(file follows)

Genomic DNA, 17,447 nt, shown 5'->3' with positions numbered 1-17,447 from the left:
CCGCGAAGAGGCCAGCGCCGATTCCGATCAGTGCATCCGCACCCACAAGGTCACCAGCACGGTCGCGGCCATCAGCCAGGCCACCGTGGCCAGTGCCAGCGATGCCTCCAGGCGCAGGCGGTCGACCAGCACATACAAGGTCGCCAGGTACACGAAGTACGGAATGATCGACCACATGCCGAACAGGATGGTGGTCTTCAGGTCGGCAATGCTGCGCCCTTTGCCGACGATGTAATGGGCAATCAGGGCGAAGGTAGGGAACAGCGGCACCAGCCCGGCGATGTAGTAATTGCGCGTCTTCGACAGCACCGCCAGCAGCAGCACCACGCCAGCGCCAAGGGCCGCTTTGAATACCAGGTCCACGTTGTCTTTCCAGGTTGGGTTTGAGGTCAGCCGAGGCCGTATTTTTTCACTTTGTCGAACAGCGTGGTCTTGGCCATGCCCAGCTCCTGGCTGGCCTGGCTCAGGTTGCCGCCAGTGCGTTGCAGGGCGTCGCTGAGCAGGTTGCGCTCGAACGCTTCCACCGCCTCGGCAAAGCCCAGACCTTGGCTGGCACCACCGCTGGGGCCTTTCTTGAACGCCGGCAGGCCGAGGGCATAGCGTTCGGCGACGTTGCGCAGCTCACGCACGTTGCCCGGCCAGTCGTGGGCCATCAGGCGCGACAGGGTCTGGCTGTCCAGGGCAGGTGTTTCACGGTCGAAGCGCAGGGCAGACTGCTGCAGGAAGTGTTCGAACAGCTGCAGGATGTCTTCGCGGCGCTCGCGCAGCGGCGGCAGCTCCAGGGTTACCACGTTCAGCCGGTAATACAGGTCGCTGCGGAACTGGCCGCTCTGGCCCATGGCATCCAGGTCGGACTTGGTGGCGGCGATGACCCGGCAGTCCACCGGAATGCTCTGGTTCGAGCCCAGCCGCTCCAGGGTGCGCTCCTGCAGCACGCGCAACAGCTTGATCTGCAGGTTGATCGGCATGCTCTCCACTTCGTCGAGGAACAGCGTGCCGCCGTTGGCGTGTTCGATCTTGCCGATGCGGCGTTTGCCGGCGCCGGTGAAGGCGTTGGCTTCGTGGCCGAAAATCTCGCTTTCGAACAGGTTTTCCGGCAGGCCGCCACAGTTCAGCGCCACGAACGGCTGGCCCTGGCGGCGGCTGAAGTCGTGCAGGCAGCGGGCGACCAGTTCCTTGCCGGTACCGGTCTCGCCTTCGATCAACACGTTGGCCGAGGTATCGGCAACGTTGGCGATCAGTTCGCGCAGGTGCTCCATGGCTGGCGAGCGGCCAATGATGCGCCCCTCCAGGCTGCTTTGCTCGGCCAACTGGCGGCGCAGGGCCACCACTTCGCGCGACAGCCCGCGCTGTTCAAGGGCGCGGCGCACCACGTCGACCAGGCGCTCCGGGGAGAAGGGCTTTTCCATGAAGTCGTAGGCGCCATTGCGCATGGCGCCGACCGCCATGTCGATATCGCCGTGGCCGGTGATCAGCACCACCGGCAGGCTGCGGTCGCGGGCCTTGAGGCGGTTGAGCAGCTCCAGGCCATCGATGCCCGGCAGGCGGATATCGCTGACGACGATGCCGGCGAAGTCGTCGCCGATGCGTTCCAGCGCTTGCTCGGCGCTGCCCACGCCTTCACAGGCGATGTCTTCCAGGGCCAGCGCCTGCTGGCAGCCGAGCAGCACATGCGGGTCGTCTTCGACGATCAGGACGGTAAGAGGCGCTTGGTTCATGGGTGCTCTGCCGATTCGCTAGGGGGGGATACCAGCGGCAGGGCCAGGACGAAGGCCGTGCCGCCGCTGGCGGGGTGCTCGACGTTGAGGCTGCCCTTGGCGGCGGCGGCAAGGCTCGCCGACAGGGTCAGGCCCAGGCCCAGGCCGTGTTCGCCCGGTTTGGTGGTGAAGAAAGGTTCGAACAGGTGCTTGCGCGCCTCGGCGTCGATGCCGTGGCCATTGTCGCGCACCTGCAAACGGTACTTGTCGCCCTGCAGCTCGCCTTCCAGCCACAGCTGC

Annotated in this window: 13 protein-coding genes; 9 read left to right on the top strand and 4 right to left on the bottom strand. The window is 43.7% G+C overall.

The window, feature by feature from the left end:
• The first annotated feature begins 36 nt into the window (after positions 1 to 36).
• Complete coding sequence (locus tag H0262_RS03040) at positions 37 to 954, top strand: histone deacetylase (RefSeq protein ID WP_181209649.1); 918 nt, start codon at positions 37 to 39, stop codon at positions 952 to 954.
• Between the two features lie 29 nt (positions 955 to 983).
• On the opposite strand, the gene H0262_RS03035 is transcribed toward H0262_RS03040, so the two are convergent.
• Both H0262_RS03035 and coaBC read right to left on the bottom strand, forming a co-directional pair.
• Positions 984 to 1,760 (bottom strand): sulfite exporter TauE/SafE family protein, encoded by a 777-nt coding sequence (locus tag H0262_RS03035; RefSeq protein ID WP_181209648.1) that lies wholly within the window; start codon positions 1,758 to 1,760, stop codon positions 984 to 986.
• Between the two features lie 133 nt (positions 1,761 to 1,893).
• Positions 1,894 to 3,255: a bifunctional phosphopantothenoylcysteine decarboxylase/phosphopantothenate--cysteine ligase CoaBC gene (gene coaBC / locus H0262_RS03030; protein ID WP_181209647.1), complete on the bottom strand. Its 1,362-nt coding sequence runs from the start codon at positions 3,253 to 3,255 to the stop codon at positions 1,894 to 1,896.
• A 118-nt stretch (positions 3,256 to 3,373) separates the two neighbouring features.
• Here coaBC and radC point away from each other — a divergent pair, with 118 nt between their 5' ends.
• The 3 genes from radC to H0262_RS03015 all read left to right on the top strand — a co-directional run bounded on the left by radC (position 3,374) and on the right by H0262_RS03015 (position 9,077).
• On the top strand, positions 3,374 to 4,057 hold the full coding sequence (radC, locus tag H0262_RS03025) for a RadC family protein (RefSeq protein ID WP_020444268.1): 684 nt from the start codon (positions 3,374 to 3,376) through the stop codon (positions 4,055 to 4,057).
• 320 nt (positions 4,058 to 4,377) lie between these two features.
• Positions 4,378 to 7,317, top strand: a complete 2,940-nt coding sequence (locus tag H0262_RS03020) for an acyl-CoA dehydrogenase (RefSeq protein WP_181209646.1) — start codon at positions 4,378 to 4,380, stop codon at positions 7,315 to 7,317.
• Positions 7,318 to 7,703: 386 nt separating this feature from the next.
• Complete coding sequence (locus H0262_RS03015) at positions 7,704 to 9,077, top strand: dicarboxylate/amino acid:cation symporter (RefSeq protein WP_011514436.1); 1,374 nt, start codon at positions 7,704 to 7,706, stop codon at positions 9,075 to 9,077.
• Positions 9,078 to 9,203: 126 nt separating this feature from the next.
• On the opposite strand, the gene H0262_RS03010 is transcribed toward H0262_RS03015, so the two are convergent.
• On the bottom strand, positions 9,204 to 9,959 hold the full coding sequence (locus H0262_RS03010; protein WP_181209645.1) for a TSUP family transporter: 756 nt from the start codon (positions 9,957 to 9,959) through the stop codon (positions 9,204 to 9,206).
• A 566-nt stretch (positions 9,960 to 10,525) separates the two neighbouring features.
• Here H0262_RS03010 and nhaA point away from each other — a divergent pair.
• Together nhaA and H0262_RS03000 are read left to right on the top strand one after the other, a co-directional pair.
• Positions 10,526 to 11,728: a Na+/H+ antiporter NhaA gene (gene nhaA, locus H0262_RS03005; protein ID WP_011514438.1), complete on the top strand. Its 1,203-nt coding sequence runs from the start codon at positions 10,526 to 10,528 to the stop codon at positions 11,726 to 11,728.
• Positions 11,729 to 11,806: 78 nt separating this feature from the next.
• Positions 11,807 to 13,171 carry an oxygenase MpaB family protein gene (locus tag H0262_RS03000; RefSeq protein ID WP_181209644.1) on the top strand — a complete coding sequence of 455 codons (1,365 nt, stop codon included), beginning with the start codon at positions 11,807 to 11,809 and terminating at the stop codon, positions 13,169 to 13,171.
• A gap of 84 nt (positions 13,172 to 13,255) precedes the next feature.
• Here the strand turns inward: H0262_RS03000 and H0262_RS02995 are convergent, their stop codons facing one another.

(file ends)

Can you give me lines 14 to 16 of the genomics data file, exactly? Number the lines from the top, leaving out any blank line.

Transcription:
• Here coaBC and radC point away from each other — a divergent pair, with 118 nt between their 5' ends.
• The 3 genes from radC to H0262_RS03015 all read left to right on the top strand — a co-directional run bounded on the left by radC (position 3,374) and on the right by H0262_RS03015 (position 9,077).
• On the top strand, positions 3,374 to 4,057 hold the full coding sequence (radC, locus tag H0262_RS03025) for a RadC family protein (RefSeq protein ID WP_020444268.1): 684 nt from the start codon (positions 3,374 to 3,376) through the stop codon (positions 4,055 to 4,057).